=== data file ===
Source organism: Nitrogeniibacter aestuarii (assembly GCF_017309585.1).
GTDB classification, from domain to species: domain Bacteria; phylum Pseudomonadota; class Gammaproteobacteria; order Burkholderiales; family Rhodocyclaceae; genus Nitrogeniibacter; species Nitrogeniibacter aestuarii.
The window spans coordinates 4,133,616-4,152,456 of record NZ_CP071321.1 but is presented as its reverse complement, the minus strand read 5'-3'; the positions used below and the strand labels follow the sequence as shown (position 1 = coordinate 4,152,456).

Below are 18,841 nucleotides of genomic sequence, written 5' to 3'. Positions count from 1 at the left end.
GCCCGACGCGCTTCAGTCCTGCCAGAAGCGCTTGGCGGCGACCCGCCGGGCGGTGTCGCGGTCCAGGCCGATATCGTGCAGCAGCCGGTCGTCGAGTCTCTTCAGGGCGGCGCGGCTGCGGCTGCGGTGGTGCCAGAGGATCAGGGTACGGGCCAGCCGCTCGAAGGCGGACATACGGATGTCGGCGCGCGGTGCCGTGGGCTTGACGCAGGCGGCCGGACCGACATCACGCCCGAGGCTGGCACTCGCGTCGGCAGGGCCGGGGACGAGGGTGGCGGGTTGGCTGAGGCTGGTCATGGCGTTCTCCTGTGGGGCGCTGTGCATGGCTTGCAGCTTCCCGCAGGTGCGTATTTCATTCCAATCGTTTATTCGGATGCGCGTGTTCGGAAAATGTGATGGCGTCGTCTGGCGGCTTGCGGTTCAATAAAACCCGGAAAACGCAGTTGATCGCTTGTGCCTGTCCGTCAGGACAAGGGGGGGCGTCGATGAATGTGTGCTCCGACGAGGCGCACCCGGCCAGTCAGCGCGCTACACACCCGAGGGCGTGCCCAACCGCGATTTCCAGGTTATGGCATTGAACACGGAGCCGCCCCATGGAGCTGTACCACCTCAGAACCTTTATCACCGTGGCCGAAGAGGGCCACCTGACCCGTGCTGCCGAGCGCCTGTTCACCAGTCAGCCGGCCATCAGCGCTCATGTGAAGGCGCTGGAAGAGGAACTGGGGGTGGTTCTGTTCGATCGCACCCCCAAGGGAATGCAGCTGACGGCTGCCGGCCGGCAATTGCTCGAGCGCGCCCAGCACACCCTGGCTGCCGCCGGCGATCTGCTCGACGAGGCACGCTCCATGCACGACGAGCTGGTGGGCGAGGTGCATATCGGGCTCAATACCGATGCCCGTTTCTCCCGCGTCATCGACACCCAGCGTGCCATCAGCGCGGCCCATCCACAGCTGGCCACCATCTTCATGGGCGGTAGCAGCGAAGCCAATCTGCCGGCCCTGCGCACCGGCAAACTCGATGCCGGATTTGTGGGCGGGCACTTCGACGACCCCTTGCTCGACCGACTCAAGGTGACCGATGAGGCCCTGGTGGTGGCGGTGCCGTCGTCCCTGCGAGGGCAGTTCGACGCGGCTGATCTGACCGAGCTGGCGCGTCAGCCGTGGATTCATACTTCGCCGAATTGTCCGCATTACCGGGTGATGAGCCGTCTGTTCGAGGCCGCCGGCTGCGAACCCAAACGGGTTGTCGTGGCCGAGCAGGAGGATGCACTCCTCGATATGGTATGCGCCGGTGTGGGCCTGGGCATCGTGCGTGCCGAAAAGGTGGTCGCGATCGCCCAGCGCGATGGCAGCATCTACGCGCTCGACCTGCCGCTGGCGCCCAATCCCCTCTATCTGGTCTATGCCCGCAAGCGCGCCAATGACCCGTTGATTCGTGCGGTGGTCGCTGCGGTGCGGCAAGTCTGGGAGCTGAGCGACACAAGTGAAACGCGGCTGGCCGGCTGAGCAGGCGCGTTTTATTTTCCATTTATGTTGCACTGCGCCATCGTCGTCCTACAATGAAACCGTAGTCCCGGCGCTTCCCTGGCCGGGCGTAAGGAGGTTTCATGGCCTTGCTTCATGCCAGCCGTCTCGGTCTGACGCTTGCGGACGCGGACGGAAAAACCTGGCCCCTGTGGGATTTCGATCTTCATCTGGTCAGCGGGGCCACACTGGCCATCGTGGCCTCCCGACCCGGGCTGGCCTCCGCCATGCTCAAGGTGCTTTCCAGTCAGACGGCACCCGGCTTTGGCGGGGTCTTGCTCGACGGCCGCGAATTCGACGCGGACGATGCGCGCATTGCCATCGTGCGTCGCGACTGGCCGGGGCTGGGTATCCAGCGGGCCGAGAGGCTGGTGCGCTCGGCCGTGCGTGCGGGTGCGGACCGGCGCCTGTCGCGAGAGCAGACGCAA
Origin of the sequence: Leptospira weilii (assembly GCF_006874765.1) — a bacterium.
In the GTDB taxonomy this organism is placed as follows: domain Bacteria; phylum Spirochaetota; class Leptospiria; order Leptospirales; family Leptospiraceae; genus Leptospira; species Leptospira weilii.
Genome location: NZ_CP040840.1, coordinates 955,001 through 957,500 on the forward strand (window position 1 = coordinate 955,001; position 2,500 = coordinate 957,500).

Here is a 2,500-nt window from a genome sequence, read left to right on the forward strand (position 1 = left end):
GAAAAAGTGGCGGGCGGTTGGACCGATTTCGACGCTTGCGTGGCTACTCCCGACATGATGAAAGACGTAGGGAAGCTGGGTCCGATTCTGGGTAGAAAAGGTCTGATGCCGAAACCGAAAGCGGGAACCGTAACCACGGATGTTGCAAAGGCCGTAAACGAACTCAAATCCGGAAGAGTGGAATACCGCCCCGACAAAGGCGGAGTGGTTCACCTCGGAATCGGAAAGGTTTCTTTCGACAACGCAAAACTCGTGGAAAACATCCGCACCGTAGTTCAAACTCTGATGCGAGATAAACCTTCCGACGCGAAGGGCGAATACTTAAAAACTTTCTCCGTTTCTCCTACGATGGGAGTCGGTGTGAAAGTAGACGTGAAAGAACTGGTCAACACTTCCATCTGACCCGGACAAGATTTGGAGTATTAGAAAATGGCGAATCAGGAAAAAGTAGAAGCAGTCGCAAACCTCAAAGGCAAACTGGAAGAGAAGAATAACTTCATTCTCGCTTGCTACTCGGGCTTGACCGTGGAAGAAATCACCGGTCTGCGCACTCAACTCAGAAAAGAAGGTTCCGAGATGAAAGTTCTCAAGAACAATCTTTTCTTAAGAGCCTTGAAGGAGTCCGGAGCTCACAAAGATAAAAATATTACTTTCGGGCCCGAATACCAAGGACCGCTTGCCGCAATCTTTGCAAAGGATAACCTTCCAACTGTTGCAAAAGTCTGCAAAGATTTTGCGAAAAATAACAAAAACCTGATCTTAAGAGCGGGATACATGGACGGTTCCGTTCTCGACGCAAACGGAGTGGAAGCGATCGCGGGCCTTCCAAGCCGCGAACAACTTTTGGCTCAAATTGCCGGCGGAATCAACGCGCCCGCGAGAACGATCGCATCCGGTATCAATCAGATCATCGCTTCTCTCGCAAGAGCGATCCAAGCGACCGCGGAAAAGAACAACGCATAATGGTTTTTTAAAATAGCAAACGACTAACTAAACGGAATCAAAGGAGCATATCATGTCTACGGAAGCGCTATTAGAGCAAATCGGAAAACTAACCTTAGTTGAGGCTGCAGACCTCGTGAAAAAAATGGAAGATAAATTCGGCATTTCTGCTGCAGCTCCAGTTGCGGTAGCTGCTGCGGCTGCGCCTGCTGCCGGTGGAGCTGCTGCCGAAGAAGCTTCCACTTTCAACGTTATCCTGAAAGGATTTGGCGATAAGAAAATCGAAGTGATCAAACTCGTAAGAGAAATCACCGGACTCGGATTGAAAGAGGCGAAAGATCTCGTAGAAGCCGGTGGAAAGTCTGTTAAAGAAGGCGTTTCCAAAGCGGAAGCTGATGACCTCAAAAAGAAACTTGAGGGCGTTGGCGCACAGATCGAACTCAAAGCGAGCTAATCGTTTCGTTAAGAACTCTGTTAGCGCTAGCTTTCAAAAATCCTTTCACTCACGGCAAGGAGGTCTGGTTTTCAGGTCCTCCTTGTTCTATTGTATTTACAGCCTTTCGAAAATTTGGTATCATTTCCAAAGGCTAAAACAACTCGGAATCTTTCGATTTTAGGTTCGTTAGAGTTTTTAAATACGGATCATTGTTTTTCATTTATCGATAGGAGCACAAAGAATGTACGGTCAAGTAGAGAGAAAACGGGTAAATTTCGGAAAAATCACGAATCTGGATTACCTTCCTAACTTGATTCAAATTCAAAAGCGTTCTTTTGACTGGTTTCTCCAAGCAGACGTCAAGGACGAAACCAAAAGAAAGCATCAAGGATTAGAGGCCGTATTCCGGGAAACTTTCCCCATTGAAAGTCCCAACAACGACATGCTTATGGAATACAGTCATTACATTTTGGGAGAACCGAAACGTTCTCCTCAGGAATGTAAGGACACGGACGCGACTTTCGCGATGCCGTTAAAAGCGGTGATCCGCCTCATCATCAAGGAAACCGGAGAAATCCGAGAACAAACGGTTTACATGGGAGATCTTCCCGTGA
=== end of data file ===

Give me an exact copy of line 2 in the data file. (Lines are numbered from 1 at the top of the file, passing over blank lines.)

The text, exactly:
GTDB classification, from domain to species: domain Bacteria; phylum Pseudomonadota; class Gammaproteobacteria; order Burkholderiales; family Rhodocyclaceae; genus Nitrogeniibacter; species Nitrogeniibacter aestuarii.